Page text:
Say what you want about teenagers, and I would commiserate with you; I have two teens at home and spend all day with them at work. I know how they can… be. I would also say, however, that they are probably the age bracket that’s best at setting and attaining goals; simply because they have so many big picture desires that they are striving toward. They have a vision of where they want to be in 5 years, and the only way they can get there is one goal, one stepping stone, at a time.
No one asks adults what teens are asked all the time, “What do you want to be when you grow up?” Somewhere along the path to adulthood we stop asking ourselves where/who we want to be in 5 years…in 2 years…in 6 months, and we settle for where we have landed – whether or not it’s where we want to be. It’s very difficult, if not impossible, to set goals when we don’t know what we’re reaching for, or what we really want. The truth is that we never stop growing up. We just stop aspiring to be better versions of ourselves.
What do you really want for yourself, say, one year from now? How are you going to get there?
Do you want to lose weight because what you really want is to confidently start dating by this time next year?
Do you want to start exercising because what you really want is to lower your cholesterol and chances of premature heart disease that runs in your family?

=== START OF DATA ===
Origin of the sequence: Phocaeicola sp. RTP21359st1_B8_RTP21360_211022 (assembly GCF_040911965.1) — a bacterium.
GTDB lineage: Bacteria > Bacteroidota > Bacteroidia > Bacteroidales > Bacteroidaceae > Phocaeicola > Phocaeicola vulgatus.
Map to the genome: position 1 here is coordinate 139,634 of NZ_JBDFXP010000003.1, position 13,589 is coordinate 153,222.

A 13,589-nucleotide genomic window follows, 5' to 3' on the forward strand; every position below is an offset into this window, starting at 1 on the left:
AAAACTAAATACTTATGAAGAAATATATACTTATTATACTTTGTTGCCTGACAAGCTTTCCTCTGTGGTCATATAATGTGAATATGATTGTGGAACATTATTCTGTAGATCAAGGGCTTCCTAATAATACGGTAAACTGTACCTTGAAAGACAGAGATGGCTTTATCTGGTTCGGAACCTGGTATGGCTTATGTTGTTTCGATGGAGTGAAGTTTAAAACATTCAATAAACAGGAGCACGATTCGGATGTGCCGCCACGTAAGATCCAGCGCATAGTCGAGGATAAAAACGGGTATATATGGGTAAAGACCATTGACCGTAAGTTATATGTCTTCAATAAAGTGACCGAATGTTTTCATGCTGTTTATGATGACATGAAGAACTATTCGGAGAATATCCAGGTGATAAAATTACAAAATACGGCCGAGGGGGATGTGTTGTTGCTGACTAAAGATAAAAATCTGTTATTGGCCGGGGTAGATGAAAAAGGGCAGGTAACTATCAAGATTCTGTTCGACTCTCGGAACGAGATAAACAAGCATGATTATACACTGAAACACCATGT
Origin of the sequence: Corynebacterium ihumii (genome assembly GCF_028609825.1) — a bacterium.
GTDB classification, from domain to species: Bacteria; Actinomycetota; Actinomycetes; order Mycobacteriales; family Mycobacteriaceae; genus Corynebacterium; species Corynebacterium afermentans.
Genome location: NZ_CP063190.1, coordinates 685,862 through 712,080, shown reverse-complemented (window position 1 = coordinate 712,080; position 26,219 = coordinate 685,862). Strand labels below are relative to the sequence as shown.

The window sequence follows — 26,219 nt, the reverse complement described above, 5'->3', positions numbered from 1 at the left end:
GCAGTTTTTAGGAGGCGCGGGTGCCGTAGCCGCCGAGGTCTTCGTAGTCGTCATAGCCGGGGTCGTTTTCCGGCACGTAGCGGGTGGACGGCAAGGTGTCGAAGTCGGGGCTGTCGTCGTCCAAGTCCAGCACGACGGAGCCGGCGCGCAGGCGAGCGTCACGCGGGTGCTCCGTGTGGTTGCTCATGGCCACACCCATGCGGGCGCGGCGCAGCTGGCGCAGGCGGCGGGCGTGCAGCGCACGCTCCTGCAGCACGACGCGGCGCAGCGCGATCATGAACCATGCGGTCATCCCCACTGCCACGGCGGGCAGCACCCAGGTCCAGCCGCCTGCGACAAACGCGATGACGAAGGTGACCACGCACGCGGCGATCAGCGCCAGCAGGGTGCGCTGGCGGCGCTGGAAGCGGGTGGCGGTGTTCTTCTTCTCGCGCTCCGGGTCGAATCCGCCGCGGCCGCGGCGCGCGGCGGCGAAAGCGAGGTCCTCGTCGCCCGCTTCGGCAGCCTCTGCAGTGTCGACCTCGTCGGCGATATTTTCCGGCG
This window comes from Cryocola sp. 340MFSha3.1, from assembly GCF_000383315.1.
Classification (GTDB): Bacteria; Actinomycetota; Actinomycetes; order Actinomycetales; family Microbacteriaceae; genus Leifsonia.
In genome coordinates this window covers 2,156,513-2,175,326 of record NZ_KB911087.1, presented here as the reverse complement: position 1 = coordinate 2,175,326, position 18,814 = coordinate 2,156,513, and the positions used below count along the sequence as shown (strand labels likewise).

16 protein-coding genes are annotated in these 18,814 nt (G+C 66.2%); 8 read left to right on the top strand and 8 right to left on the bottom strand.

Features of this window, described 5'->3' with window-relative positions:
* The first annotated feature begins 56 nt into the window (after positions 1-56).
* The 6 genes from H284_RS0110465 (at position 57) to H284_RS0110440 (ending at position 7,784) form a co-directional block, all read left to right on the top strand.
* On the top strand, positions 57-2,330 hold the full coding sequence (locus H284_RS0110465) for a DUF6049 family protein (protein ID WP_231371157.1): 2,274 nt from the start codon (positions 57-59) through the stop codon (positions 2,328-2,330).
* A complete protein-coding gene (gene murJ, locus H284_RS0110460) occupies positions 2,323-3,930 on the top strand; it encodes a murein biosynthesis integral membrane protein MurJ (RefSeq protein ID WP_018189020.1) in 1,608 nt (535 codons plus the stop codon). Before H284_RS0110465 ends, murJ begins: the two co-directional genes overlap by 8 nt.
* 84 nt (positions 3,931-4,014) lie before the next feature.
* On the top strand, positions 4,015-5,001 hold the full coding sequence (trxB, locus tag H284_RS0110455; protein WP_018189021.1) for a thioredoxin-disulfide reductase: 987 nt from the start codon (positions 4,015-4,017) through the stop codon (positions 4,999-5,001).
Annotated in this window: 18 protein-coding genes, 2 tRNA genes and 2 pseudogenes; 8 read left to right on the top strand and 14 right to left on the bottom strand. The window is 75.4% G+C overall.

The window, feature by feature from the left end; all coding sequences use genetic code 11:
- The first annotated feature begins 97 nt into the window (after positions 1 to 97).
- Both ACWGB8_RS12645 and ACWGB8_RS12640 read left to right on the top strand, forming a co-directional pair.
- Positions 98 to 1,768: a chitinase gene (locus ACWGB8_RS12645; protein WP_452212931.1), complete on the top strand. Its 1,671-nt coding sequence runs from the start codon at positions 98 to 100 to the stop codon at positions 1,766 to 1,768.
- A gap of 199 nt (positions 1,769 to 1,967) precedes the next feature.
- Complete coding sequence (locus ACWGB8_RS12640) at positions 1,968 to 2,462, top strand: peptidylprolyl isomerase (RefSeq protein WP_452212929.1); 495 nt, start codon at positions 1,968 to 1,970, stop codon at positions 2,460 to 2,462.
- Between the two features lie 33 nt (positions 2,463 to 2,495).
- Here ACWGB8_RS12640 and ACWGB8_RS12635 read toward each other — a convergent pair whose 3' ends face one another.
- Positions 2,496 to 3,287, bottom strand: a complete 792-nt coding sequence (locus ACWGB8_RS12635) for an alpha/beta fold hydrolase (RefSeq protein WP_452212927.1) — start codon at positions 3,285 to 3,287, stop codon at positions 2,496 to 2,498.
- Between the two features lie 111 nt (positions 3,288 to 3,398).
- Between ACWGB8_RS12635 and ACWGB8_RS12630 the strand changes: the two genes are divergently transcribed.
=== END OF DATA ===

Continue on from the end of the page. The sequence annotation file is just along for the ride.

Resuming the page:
Do you want to sit down for dinner 4 nights per week with your family because what you really want is time with your teenage son/daughter, knowing that this time next year s/he will get the car, and having him/her home for dinner will be a rare event?
Look at your goals. Can you identify the larger purpose/vision for which each goal serves as a stepping stone?
If not, then hone your inner teenager. Sass-talk your dog or roll your eyes at yourself in the mirror. Do whatever it takes to imagine and then state what you want for yourself in the next few years (in the wellness coaching world, we call this “creating a vision statement”), and then set a goal (or a series of goals) to get you there. Watch how these revamped resolutions take on new meaning for you, and how you’ll want to achieve them.
If this is still a struggle for you, if you are stuck in finding your direction, or if you don’t know where to start, get someone to help you. Talk it over with a close friend or hire a life or wellness coach.
Never stop growing up. Envision your best self. Set goals to become that person you see in your teenage mind’s eye.
Check this out for a fun 100 Day Exercise Challenge!